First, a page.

To develop the design solution for Palm Beach, Royal Haskoning DHV are working with a number of professional teams, including: Danish Hydraulic Institute DHI (numerical modelling) , the Water Research Laboratory (physical modelling) Sydney, the Queensland Government Hydraulics Laboratory QGHL (physical modelling), as well as other industry experts

Phase 1: beach nourishment (completed 2017)

The beach nourishment works for Palm Beach (Phase 1) were completed on 19 September, 2017 as part of the Gold Coast Beach Nourishment Project. Palm Beach received approximately 470,000 cubic metres of sand between First and Nineteenth Avenues as part of this major project.

The project was undertaken to increase the volume of sand in vulnerable sections of the coast to buffer against future storms and coastal erosion. The project involved dredging clean sand from deep water offshore sand reserves and depositing this sand around the wave breaking zone by bottom dumping and rainbowing. The sand was strategically placed in a way that would replicate natural sand bar formations at Palm Beach. While the sand was not placed directly on the upper beach, over time the sand will move onshore with the help of waves and currents, which will help protect Palm Beach during future erosion events.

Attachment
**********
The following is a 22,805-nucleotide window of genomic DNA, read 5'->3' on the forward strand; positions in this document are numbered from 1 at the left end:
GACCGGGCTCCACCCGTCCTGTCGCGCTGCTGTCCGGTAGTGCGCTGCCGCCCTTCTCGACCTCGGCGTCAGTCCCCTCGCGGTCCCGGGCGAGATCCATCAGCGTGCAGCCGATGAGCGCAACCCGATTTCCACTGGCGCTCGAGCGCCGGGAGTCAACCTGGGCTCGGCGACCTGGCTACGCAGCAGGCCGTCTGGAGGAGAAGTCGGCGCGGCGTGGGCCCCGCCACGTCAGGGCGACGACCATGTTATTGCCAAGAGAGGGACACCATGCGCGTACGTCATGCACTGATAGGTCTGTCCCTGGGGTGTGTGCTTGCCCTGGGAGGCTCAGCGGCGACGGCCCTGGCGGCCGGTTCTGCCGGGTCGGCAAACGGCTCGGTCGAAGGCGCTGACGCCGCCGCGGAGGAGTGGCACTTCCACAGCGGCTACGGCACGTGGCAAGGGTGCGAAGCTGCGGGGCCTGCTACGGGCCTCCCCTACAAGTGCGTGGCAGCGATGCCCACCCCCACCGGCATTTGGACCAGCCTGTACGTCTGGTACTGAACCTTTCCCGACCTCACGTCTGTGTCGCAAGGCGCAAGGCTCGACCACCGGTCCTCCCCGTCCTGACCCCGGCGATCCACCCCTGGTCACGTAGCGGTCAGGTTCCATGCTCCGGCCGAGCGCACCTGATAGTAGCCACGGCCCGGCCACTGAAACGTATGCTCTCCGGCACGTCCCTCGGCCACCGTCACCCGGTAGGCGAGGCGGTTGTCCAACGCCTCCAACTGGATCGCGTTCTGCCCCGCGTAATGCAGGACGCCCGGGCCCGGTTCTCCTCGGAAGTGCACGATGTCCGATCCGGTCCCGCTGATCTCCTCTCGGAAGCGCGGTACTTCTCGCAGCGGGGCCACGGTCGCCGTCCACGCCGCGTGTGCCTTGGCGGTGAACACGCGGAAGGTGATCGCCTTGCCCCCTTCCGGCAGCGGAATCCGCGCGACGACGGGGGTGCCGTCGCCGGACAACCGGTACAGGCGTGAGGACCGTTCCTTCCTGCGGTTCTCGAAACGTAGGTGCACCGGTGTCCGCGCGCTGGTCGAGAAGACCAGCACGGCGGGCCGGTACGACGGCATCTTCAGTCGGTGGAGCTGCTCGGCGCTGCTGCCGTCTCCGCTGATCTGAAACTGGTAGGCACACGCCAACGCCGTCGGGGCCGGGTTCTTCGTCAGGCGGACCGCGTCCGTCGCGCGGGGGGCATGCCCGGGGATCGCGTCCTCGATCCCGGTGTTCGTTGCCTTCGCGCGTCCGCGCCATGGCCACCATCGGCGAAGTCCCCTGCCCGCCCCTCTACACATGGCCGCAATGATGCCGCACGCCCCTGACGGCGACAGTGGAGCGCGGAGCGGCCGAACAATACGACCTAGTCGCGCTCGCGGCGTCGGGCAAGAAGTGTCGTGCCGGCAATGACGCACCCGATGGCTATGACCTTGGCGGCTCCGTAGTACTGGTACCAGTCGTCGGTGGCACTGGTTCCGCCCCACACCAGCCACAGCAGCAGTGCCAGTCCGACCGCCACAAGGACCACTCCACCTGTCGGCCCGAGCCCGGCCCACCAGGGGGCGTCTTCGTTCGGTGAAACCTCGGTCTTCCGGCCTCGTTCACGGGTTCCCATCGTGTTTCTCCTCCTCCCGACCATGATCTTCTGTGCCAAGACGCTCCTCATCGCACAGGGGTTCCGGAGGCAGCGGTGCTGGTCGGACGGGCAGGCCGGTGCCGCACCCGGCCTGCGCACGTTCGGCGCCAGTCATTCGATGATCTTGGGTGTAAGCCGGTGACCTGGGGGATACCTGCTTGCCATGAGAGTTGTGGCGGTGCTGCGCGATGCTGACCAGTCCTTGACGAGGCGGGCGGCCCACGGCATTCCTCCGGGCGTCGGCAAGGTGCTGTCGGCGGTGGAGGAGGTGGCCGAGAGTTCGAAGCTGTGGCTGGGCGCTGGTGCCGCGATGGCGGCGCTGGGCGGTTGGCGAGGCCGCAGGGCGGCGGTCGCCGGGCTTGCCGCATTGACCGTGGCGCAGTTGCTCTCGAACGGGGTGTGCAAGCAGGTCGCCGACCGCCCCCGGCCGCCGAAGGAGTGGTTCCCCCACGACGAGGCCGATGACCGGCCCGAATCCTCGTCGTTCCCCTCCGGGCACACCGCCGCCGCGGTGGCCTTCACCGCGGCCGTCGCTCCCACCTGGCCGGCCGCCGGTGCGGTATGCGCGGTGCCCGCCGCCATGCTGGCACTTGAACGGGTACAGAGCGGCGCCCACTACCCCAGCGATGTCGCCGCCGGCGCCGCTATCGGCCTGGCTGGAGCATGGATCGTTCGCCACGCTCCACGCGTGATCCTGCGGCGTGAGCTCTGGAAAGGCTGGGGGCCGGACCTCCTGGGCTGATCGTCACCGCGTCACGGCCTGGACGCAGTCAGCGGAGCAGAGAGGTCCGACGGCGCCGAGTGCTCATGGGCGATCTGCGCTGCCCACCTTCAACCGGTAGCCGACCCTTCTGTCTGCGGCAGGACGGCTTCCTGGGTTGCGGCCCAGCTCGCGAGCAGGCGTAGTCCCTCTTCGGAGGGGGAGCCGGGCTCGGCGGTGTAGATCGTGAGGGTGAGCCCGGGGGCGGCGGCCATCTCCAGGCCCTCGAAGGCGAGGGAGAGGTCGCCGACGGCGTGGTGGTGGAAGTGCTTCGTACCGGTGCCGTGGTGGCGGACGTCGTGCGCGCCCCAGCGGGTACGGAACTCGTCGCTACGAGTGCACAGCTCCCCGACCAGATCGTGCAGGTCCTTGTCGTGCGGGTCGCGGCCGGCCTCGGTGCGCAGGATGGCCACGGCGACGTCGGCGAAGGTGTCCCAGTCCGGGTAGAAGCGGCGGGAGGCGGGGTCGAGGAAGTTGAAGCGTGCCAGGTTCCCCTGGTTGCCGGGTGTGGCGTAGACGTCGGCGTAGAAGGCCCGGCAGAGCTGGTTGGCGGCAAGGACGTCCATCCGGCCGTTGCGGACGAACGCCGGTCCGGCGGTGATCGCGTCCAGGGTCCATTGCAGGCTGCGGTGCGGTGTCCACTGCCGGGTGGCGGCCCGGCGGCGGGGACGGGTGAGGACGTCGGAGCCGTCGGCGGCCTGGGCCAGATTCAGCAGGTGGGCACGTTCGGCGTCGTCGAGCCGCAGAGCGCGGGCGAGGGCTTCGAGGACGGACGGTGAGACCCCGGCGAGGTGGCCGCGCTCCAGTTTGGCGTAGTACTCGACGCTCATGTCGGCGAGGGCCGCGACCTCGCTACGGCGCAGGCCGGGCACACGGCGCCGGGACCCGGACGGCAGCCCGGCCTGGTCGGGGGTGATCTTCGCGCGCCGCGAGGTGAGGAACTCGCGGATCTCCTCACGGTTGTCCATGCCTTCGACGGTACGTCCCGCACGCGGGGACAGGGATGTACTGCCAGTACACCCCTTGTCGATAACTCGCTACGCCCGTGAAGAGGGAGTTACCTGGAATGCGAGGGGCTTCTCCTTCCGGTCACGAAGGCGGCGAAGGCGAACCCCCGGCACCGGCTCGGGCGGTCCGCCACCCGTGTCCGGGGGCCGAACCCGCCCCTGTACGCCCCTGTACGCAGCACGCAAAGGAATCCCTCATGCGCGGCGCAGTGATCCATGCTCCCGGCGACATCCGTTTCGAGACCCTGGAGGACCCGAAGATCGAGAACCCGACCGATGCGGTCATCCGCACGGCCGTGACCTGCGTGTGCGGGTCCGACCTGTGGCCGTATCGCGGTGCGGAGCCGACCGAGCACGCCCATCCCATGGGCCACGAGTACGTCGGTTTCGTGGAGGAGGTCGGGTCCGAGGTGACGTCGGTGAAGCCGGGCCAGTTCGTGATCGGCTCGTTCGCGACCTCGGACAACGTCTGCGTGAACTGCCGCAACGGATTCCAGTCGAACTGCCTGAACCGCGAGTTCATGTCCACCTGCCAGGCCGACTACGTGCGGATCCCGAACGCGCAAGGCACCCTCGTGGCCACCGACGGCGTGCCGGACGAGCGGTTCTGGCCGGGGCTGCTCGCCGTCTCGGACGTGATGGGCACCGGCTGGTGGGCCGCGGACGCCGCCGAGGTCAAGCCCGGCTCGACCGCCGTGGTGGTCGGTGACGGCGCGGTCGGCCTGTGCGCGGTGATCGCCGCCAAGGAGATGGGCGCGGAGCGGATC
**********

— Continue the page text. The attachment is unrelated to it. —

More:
The nourishment phase (Phase 1) of the Palm Beach Shoreline Project has also been effective in enhancing sand banks to produce temporarily improved surfing outcomes. Initial feedback from stakeholders has been positive with favourable surfing conditions during recent swell events, especially around Nineteenth Avenue.

Nourishment works were undertaken in accordance with the City’s existing development approvals, which were previously used between 2004 and 2006 to deliver beach nourishment at south Palm Beach.

Check the beach nourishment page for further details.

Red colour indicates significant increase to sand levels at Palm Beach as at 16 September, 2017. Source: Royal Haskoning, 2017.

Phase 2: artificial reef 2019

The artificial reef will be constructed offshore, from Nineteenth Avenue, Palm Beach.

The design of the artificial reef will harness wave energy before it reaches the shoreline, resulting in a build-up of sand. This sand will act as a buffer to protect the beach during storms. The location of the reef will benefit vulnerable sections of Palm Beach which experience erosion.